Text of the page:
The Digital Journalist
Bolivia Rising

by Spencer Platt

Evo Morales was late and the miners were starting to light off fireworks. Staunch supporters in the leftist Indian's candidacy for the presidency of Bolivia, the miners hold the front line of thousands who had turned out on this cool and drizzly La Paz evening to hear Apu Mallku, or Supreme Leader, speak about the revolution he was fomenting in this Andean nation. In their beat-up brown helmets festooned with stickers of Che and Morales's party MAS (Movement Towards Socialism) the miners make a convincing presence of genuine conviction. There are no campaign handlers at this event and surprisingly little in the form of security for a man who is making headlines from Washington to Rome. But as night sets in and the speakers gradually grow in importance a festive-like atmosphere emerges. As Evo finally takes the stage, adorned with a necklace of flowers and brandishing a knightly staff, fireworks light up the sky over La Paz, as if to warn those near and far that Bolivia is rising.

VILLA CATORZE, BOLIVIA - DEC. 18: Holding coca leaves, Bolivian presidential candidate Evo Morales is greeted by supporters in his hometown while voting, Dec. 18, 2005.

Photo by Spencer Platt/Getty Images
I had come back to Bolivia, a landlocked country of 8.5 million, after spending a few weeks here in June during a period of anarchy in La Paz as thousands of native Indian campesinoes and supporters of MAS blocked roads and forced out the former president, Carlos Mesa. I arrived back to a relatively calm country, a country that was about to have presidential elections which could prove to be historical for this, the poorest country in South America.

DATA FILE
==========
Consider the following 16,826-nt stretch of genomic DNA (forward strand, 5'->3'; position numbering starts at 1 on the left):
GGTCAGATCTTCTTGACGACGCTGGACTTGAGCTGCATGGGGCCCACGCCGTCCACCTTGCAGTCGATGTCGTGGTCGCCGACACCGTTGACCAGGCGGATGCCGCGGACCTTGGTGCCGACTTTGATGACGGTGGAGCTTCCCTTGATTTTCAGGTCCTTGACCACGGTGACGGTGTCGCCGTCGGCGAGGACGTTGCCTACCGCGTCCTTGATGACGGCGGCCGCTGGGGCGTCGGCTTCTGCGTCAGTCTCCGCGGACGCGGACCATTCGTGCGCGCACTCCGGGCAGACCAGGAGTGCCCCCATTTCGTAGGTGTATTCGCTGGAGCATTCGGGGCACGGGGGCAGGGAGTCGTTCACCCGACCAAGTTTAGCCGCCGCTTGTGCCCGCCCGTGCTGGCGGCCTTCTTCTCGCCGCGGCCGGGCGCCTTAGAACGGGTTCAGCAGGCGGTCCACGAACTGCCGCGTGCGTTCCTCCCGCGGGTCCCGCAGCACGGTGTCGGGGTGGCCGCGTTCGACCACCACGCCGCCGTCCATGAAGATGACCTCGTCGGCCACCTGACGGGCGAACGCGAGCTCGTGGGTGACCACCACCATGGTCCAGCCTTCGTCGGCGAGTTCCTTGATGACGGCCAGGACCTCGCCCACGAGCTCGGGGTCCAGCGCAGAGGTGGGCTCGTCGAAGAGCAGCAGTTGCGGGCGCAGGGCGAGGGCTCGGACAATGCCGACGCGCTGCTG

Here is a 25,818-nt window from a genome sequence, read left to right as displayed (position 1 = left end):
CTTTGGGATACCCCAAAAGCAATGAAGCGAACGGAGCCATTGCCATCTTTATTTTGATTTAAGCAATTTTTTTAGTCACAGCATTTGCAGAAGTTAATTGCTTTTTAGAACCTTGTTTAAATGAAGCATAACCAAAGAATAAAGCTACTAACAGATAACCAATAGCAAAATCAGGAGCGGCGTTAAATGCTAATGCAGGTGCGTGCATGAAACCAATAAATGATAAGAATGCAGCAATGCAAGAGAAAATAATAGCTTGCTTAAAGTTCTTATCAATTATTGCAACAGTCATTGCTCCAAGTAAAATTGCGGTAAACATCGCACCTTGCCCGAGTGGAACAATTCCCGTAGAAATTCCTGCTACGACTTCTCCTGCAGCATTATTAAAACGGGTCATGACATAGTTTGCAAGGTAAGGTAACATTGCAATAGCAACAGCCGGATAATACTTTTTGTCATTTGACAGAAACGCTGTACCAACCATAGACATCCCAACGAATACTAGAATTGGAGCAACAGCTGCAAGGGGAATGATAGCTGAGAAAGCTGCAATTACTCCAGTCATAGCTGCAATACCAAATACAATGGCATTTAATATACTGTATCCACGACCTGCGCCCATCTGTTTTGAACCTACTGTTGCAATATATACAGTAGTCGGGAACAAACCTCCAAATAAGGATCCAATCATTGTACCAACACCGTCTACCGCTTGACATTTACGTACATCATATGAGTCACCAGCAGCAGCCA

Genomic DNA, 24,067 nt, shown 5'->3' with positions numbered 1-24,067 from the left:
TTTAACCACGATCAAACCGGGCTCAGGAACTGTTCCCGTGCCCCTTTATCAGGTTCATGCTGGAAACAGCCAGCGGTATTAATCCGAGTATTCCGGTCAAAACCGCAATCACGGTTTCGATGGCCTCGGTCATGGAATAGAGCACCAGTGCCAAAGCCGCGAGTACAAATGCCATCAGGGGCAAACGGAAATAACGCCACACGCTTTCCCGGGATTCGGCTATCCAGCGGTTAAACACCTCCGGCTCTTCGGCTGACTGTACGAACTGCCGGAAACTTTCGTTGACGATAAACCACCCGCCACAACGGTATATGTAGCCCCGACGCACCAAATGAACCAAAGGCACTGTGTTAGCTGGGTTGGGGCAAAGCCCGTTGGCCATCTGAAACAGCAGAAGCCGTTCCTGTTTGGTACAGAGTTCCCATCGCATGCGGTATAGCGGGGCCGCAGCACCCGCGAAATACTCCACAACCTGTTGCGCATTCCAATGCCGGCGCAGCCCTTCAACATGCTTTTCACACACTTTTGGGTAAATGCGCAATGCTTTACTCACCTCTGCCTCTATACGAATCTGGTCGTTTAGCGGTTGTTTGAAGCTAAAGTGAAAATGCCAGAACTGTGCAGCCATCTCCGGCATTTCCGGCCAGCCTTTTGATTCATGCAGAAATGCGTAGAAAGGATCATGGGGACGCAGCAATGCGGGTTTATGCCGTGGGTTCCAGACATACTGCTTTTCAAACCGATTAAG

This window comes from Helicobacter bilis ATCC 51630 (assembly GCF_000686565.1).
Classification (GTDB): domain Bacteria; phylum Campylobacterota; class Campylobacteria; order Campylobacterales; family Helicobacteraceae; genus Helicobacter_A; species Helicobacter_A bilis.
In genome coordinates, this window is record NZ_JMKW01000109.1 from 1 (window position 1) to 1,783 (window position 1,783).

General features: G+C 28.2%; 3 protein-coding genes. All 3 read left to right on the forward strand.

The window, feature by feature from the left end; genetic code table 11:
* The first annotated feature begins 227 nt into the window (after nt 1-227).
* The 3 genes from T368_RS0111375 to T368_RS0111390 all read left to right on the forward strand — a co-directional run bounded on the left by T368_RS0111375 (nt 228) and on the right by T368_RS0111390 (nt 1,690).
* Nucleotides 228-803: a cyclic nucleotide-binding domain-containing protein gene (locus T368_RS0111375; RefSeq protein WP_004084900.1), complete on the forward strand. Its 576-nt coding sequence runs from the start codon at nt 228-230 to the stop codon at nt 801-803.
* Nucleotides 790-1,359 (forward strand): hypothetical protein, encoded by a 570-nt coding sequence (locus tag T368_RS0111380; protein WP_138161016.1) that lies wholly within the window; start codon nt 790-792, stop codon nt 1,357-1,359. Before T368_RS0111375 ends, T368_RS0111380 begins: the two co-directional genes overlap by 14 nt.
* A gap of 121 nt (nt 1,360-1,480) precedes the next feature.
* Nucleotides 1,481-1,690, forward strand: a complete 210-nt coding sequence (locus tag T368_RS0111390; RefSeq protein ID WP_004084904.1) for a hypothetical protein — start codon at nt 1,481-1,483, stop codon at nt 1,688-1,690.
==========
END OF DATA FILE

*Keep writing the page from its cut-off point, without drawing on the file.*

Morales, or "Evo" as he is genuinely called, is a hard figure to dislike. In an age where politicians are increasingly supercilious and reserved Morales enjoys coming to a table of press photographers, or paparazzi as he sarcastically refers to us, and sharing a beer. The stocky former coca-farmer leader has a simple, almost unsophisticated, manner about him. An admirer of Che Guevara, Castro and, to the chagrin of Washington, Hugo Chavez, Morales has sent shivers through the corridors of Washington. His revolutionary platform calls for a legalization of coca growing and for the nationalization of Bolivia's natural resources - a longstanding issue in this country that has an abysmal history of exploitation of the over 60 percent of Bolivians of Indian descent.

The Bush administration views Morales as part of a creeping leftist threat in Latin America. As America has been preoccupied with the Middle East, numerous countries in the region have witnessed the rise of left-wing and indigenous movements that often advocate policies at odds with Washington. Shifts in Ecuador, Mexico, Brazil and now Bolivia away from the blind endorsement of globalization and free-market policies have sent a message to decision-makers in the United States that Latin America is no longer willing to deferentially endorse whatever America prescribes for the continent's woes.

LA PAZ, BOLIVIA - DEC. 19: Bolivians walk past street graffiti for Evo Morales, Dec. 19, 2005, in downtown La Paz, Bolivia. A day after the historic election of Morales as president of Bolivia, the impoverished country is calm and preparing for the radical adjustments the leftist admirer of Che Guevara will bring to the government.

Spencer Platt/Getty Images